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  • Writer's pictureRoss Moughtin

When we wish we had never been born


Jeremy Paxman: Parkinson's 'makes you wish you hadn't been born'


This headline in this morning’s BBC news website caught my eye, not least because it was uttered on the steps of 10 Downing Street by my college contemporary, Jeremy Paxman.


Not that I knew Pax very well – in fact, we only  overlapped one year.  However, I do recall his trade-mark dogged persistence as he successfully lead a revolt against a change in the college’s accommodation policy.  I also recall his light-coloured raincoat, which he seemed to wear all the time. 


Sadly Pax was diagnosed three years ago with Parkinson’s disease, which apparently is the fastest growing neurological condition in the world.  Currently there is no cure. 


Given his quote, it must be tough for him, this veteran news warrior.  However, I wonder if he realised that he was quoting from the Bible, even from the book of Job. “I wish I had never been born. Or I wish I had been carried straight from birth to the grave!” (Job 10:19).


Here is Job pouring out his heart to God.  We the reader knows, as he does not, that God is testing his faith.  Does he believe in God simply for what he can get out of it, no more than an expression of mere self-interest? So in the prologue  Satan taunts God:  “You have blessed the work of his hands, so that his flocks and herds are spread throughout the land.”


So Job’s life enters a terrible downward spiral.  And in terrible pain he rails against God.  He relentlessly holds God responsible for his suffering, demanding to know WHY? Here he shows a similar persistence to Paxman when he bombarded Michael Howard, the then Home secretary, the same question no less than 12 times. 


And what is more, Job speaks with what comes across as impertinence: “If I hold my head high, you stalk me like a lion, and again display your awesome power against me.” (Job 10:16)   For Job to address a contemporary Potentate would invite certain death. 


But amazingly, God does not retaliate, blast him with a lightning bolt or vaporise him in a flash.  “The Judge of all the earth” simply listens to Job’s outpourings for another 28 chapters before giving his considered response: “Now stand up straight and answer the questions I ask you.” (Job 38:3).


And for two whole chapters we are treated to the most sublime poetry as God celebrates his wonderful creation:

“Does the hawk take flight by your wisdom

    and spread its wings toward the south?

Does the eagle soar at your command

    and build its nest on high?

It dwells on a cliff and stays there at night;

    a rocky crag is its stronghold.

From there it looks for food;

    its eyes detect it from afar.”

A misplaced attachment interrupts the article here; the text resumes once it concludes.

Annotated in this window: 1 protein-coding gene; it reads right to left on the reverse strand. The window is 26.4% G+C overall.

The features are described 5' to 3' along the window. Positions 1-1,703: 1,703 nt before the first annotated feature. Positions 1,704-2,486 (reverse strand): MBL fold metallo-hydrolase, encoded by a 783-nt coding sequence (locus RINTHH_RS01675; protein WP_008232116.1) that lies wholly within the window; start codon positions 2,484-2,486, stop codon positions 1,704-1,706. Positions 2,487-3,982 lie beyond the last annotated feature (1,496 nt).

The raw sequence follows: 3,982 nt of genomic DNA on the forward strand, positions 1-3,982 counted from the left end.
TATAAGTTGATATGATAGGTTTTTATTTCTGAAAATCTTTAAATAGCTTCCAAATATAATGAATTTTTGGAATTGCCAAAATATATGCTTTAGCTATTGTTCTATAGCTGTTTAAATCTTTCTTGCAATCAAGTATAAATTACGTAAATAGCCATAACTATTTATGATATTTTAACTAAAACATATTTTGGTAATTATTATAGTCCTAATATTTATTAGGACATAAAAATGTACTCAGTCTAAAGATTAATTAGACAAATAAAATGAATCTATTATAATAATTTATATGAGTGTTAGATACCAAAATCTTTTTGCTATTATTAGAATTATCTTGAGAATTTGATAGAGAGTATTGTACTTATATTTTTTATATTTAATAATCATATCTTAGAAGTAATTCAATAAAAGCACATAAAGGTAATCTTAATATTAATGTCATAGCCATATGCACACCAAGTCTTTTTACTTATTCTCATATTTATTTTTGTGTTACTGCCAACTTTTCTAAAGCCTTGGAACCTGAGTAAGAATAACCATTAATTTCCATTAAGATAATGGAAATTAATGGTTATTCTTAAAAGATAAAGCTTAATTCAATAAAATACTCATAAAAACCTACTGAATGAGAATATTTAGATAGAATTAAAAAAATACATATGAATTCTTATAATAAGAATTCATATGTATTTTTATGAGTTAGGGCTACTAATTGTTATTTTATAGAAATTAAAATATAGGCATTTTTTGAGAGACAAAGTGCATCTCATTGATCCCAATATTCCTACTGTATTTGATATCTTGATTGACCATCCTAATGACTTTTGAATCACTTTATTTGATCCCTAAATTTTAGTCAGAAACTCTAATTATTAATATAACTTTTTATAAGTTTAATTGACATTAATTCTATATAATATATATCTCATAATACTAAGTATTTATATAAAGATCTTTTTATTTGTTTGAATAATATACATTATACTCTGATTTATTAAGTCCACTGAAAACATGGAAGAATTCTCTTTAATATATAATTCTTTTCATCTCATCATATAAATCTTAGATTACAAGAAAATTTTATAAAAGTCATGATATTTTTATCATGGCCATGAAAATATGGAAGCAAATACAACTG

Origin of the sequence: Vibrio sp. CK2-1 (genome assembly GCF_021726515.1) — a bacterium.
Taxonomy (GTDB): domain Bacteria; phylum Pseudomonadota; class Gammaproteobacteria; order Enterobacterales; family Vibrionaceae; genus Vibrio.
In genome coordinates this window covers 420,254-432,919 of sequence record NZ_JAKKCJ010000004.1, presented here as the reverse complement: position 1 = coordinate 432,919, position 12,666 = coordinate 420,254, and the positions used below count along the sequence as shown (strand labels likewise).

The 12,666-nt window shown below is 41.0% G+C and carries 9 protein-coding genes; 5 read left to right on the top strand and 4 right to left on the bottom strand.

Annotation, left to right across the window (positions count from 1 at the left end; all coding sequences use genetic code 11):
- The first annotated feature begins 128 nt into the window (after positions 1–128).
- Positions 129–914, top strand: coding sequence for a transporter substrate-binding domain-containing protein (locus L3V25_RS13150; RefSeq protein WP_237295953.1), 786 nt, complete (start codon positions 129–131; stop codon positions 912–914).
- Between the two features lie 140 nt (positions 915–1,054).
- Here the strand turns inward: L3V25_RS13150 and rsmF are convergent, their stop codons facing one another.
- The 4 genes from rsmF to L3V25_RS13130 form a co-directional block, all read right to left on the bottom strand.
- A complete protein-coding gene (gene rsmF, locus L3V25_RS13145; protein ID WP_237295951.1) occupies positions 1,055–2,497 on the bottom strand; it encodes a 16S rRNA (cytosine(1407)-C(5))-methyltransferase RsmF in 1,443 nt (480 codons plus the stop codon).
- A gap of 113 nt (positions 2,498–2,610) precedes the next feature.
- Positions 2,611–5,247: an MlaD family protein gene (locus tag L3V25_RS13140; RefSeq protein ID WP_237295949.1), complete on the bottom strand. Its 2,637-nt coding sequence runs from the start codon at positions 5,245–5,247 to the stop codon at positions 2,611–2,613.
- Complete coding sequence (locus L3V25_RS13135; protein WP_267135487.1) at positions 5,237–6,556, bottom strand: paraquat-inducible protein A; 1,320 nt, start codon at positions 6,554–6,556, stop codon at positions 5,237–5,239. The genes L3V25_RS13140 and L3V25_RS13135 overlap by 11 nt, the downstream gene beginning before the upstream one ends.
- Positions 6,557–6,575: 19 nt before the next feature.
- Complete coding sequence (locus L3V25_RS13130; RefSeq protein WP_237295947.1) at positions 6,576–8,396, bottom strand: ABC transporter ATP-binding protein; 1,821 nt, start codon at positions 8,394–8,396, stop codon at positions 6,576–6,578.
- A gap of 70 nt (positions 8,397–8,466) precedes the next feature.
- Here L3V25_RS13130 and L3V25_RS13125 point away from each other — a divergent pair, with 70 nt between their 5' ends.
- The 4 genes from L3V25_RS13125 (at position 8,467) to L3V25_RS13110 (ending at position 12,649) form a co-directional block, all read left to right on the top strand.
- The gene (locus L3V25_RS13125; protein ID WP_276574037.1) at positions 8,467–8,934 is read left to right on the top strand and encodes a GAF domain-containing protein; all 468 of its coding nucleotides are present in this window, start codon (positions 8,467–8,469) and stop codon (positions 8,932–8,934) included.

(Job 39:28-30)


Such is God’s love, that we can be completely open with him – to tell him as it is.  We can actually share with our Creator how we really are feeling– no need for a respectable front.  Furthermore as disciples of Jesus we can address him as Abba.


Of course, God is the one  “to whom all hearts are open, all desires known and from whom no secrets are hidden.” He knows us through-and-through. Even so he loves and values us. 


Such honesty is for our benefit, not his.  As Nicky Gumbel teaches “God wants you to be honest with him. He likes candour. He wants to hear what is on your heart today.”


Talking about candour, this morning in my daily Bible reading I have been reading Psalm 88, not a Psalm to read if you are depressed.  Or is it? 


The very first line gives us a glimmer of hope: “Lord, you are the God who saves me.”  Then it’s downhill all the way, totally bleak, concluding with the most depressing ending ever:  “You have taken from me friend and neighbour – darkness is my closest friend.” (v18). 


Unusually for a Psalm there is no mention of human enemies, no one else is to blame for the Psalmist’s terrible suffering.  God himself is responsible and so, so-to-speak, he gets an earful. “Your wrath lies heavily on me;  you have overwhelmed me with all your waves.” (v7)


No polite conversation here, for all support is gone: “You have taken from me my closest friends and have made me repulsive to them.” (v8)


You wonder what the compilers of Temple Praise were thinking when in the 5th century BC  they were putting together a hymn book for the rebuilt Jerusalem temple, known to us as the book of Psalms.  What’s Psalm 88 doing there?  Were they tempted to add another line of God promising to bless sooner or later or did they simply like the tune? 


As this morning’s commentator concludes:  “Some people find the bleakness and sense of total abandonment in this psalm disturbing, even depressing.  Others find it unexpectedly encouraging, that such a sense of total abandonment does not make prayer impossible, but instead prompts more urgent, insistent prayer.”


When life throws everything at us, when we would decry our very existence on this planet, we may choose to make this Psalm our own, and in doing so find our true security, even in Christ who has suffered with us and for us. 


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